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soon be banned if he was to hold onto his stake. sir andy murray is through to the quarterfinals of the cat are open after a 26 consecutive win —— sole andy murray. he was made to work hard against gerald melzer. amidst a whirlwind month of gongs and knighthoods, sir andy murray stayed flawless on the court. the britain is on the best winning strea k of britain is on the best winning streak of his career, in cattle he wa nts to streak of his career, in cattle he wants to keep up the momentum. the australian open is less than a fortnight today but in gerald melzer, andy murray faced a man who was seizing the spotlight, the austrian bringing his best to the world number one. they exchanged two brea ks world number one. they exchanged two breaks each in a set that was settled by dramatic tie—break. at one stage, melzer looked set to spring a surprise but andy murray, relentless, forcing the
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breakthrough. it is hard to get back to him. andy murray found a break in the second set. unlike many of the 25 before him, melzer soon found his effo rts 25 before him, melzer soon found his efforts were in vain and andy murray is continuing his hot streak atjust the right time. kadeena cox has had her uk sport funding suspended while she takes part in the channel 4 winter sport programme the dump. kadeena cox win two goals in rio and officials from both disciplines have advised her against participating. that is all the sport for now. still goalless between chelsea and spurs at white hart lane. let's go back to oui’ at white hart lane. let's go back to our top story, the fallout following the resignation of sir ivan rogers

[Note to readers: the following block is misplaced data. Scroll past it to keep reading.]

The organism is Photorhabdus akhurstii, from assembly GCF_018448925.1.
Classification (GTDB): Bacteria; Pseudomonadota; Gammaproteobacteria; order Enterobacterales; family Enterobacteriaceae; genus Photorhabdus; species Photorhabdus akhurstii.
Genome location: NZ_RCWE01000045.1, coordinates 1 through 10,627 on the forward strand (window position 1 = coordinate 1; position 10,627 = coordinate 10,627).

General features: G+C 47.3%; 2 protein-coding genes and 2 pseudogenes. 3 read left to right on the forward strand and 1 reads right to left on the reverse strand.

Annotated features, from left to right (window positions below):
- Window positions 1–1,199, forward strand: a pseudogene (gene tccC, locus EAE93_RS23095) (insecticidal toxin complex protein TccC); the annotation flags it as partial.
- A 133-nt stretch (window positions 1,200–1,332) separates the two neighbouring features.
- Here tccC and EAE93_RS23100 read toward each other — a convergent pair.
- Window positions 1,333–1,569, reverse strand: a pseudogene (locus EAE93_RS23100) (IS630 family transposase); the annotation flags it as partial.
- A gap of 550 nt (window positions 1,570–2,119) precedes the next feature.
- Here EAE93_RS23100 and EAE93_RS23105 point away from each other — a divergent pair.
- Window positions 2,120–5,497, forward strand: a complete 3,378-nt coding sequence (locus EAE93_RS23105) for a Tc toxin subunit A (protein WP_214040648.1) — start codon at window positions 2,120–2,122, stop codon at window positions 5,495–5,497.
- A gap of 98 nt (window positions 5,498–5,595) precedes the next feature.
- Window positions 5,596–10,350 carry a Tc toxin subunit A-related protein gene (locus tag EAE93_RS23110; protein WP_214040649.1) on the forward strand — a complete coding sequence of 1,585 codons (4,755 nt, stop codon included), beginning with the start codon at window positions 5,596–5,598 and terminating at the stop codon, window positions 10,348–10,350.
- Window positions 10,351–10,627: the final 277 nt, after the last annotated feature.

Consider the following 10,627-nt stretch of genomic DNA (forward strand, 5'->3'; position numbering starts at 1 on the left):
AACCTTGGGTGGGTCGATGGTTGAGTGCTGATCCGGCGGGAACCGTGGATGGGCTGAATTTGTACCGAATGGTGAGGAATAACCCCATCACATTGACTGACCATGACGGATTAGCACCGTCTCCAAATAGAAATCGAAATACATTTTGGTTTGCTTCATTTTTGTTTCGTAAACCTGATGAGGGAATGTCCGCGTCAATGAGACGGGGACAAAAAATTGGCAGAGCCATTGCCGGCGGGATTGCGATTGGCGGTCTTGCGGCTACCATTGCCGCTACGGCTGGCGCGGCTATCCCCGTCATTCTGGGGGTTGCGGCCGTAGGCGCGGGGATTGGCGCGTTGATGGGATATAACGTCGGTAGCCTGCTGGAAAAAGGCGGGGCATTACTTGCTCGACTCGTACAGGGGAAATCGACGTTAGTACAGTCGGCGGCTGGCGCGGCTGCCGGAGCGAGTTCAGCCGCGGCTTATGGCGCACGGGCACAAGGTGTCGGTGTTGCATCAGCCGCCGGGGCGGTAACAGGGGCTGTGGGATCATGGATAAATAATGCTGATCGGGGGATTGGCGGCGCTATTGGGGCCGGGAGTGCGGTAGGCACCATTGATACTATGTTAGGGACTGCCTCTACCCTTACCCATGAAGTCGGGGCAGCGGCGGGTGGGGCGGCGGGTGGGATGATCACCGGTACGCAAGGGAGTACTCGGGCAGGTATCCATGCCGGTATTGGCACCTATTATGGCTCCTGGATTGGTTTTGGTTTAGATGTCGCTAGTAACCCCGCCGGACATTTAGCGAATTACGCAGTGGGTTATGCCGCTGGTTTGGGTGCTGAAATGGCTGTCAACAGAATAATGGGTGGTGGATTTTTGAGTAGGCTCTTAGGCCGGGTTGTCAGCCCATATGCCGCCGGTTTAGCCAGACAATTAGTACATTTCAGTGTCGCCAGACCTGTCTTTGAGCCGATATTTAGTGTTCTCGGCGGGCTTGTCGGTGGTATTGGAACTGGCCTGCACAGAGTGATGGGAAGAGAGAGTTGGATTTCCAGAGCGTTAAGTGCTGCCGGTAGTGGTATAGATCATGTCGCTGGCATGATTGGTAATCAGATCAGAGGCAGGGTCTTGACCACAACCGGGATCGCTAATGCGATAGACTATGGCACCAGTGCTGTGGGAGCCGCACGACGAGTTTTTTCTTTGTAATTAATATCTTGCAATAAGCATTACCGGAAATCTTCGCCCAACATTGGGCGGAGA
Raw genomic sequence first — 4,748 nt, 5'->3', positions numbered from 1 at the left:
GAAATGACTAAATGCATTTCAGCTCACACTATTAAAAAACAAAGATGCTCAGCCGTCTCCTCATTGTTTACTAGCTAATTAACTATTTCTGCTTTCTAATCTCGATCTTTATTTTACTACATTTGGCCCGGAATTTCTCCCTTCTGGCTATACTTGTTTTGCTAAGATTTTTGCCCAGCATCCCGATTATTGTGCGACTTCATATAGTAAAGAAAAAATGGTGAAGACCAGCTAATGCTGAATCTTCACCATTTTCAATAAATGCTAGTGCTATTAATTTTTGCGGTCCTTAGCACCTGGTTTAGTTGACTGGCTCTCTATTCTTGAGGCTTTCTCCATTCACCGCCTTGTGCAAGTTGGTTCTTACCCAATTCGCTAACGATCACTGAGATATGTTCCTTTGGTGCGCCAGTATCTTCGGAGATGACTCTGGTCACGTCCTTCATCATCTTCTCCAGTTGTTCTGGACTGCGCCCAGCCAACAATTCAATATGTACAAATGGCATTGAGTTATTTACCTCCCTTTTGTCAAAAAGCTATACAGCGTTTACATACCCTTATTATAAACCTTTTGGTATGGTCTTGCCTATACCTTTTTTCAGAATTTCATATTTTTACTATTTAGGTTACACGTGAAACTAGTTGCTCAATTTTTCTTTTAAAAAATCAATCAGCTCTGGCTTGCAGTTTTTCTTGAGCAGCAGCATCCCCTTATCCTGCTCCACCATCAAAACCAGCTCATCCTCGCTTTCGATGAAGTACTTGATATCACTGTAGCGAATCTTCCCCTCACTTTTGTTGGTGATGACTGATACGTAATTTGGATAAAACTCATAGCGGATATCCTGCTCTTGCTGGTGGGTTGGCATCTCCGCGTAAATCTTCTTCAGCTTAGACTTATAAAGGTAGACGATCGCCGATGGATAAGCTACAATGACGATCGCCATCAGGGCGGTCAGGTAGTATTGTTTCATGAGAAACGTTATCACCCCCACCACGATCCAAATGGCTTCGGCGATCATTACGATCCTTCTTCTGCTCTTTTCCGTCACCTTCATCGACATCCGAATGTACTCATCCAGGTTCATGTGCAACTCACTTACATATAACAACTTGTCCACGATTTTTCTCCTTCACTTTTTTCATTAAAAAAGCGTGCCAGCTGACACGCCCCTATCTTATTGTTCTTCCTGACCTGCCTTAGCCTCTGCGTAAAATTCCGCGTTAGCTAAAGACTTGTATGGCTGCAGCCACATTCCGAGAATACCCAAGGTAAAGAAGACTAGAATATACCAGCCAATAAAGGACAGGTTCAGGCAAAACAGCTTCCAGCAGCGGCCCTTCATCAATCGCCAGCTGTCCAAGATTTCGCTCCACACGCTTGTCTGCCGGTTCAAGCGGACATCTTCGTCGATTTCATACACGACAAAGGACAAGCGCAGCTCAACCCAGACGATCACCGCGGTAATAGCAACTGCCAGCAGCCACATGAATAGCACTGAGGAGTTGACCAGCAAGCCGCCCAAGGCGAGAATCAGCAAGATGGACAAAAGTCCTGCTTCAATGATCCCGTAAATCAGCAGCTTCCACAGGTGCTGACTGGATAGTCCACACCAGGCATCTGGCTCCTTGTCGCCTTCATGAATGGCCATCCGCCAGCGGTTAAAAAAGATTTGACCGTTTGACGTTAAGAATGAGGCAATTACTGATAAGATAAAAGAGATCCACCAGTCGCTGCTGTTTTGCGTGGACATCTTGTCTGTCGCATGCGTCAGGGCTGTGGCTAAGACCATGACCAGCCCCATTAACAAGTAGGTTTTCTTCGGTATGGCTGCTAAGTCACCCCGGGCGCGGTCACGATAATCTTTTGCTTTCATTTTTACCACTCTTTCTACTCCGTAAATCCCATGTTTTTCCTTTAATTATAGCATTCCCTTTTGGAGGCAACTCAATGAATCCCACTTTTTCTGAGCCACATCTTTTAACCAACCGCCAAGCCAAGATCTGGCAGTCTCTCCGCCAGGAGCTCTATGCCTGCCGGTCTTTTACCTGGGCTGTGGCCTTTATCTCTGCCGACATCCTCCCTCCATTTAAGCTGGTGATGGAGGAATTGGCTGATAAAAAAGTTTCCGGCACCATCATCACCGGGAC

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as the uk ambassador to the eu. his replacement will be sir tim barrow. let's talk to some alchemy in for his thoughts. —— sir malcolm rifkind. is sir tim barrow up to the job? yes, one of the most senior diplomats in the uk, former ambassador to russia, he is political director, one of the top london—based posts of the foreign office however his experience is not in detailed eu negotiations. he does not have the kind of experience that his predecessor had. he has the ability to carry out the same task but he will have to do a lot of reading between now and the end of march. but you're confident he can do that? yes, he is one of the top—notch diplomats, he has done eu work, on the political security side rather than the negotiations. one of
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the problems, and this is a correct point that ivan rogers made in the e—mail that has been published, how relatively few people we actually have in the united kingdom with experience of four example negotiations on trade matters. it's not a criticism, for a0 years, britain, france and germany have not done their national negotiations come it has been done by the eu on oui’ come it has been done by the eu on our behalf, so this is a big issue. if you were foreign secretary at this time and you had to deal with the huge task of getting britain outside of the eu, you would need to have 100% confidence in your ambassador representing the uk in brussels, wouldn't you ? ambassador representing the uk in brussels, wouldn't you? that wasn't the case with sir ivan. not in the final stage but it had been for a long time. the point that ministers should never forget is that what they should want from a top—class civil servant or diplomat, two